Almost 8,000 animal-health experts from across Europe have warned MEPs that a proposed motion to impose an excessive ban on antibiotics would threaten the health and welfare of livestock and pets.

A motion for a resolution objecting to a ‘delegated regulation’, which outlines the criteria for the designation of antimicrobials that will be banned for use in animals, will be voted on by the European Parliament on September 16.

But an open letter – signed by the aforementioned experts – including heads of veterinary associations and chambers, deans of veterinary faculties, animal-welfare organisations, and human health and One Health associations was sent to MEPs this morning calling on them to reject the motion.

Essentially, the motion seeks to go beyond the new veterinary medicine regulations, which come into force in January 2022, and aims to impose an excessive ban on antibiotics.

Such a move, if voted in, could counteract the EU’s efforts to combat antimicrobial resistance, experts from organisations including the World Organisation for Animal Health (OIE), World Veterinary Association, Federation of Veterinarians of Europe (FVE), and Copa-Cogeca have warned.

Speaking about the motion, Nancy De Briyne, executive director of the FVE, said:

Antibiotic resistance is as much a threat to animals as it is to people, which is why the animal-health sector has supported collaborative efforts to tackle the threat of resistance without compromising livestock and companion-animal health and welfare.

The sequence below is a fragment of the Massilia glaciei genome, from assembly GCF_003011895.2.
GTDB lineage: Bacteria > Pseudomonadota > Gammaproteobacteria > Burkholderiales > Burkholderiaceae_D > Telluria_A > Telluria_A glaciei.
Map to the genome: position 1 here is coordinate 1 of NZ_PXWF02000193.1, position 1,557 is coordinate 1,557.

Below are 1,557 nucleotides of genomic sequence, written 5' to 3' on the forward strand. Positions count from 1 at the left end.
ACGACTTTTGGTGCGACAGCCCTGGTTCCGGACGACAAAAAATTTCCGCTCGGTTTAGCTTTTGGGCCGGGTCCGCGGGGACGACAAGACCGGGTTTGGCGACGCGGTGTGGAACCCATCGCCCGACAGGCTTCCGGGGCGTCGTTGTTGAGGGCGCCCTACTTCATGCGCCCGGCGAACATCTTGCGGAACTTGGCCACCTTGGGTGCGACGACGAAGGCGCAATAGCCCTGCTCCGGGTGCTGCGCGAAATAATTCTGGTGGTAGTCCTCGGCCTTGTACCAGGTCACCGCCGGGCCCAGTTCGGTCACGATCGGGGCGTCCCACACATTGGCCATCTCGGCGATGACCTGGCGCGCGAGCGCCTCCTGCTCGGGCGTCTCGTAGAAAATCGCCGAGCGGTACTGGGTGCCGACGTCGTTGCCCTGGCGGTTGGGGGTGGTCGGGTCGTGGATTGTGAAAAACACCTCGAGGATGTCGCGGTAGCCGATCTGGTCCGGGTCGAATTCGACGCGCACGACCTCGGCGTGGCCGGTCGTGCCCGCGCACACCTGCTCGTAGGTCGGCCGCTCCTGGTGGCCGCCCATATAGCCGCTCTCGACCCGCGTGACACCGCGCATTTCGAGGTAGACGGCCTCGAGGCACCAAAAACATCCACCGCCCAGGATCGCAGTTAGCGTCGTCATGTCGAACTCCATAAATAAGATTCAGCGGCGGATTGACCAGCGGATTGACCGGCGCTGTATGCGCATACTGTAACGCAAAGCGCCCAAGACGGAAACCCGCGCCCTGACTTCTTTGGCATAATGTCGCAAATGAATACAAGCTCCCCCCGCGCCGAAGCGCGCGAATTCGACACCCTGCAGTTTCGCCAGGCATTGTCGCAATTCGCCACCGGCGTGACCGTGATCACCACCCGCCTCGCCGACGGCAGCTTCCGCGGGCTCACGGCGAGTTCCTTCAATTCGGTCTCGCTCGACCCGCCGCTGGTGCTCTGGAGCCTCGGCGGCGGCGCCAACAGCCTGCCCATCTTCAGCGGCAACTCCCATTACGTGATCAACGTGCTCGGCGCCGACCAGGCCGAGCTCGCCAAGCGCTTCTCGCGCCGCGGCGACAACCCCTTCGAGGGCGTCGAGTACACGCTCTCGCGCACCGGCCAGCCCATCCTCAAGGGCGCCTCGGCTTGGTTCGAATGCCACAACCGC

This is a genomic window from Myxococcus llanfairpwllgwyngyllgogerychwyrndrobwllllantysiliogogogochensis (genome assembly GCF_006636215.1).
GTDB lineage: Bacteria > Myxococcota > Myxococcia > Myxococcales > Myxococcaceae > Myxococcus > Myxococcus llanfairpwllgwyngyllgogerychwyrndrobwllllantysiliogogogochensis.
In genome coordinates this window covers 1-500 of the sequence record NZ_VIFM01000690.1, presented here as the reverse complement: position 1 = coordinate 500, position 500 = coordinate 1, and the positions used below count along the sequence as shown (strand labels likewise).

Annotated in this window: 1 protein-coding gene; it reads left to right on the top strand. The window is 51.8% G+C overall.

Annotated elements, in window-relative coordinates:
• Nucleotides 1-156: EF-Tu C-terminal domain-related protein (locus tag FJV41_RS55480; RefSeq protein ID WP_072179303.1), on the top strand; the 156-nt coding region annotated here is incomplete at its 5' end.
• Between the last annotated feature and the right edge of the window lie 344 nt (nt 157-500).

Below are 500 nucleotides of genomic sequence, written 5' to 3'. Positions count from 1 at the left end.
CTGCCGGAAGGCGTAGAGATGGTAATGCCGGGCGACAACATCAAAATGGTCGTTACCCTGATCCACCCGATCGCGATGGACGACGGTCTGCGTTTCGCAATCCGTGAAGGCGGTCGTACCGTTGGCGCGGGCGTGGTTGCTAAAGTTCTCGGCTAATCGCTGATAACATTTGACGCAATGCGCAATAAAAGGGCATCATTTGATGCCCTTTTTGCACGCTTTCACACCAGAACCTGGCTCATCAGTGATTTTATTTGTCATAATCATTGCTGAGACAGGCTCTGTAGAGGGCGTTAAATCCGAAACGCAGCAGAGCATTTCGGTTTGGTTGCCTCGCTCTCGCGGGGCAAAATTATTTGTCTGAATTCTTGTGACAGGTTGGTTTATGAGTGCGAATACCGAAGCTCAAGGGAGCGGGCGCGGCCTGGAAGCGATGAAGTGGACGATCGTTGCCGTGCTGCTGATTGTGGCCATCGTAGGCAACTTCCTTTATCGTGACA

“Restrictions on antibiotics for animals that go further than those justified by scientific evidence would result in unnecessary animal illness, suffering and losses.”

Rens van Dobbenburgh, president of the FVE, added:

“As veterinarians, we are disappointed to see a motion proposed that rejects science-based legislation, that will harm animal health and welfare without providing any real benefit to public health.

“Veterinarians and European agencies have worked closely to develop some of the most rigorous standards for prudent antibiotic use in animals around the world.

“Delaying their implementation in pursuit of additional unscientific restrictions would be a disservice to animal health, as well as, to human health and public health at large.”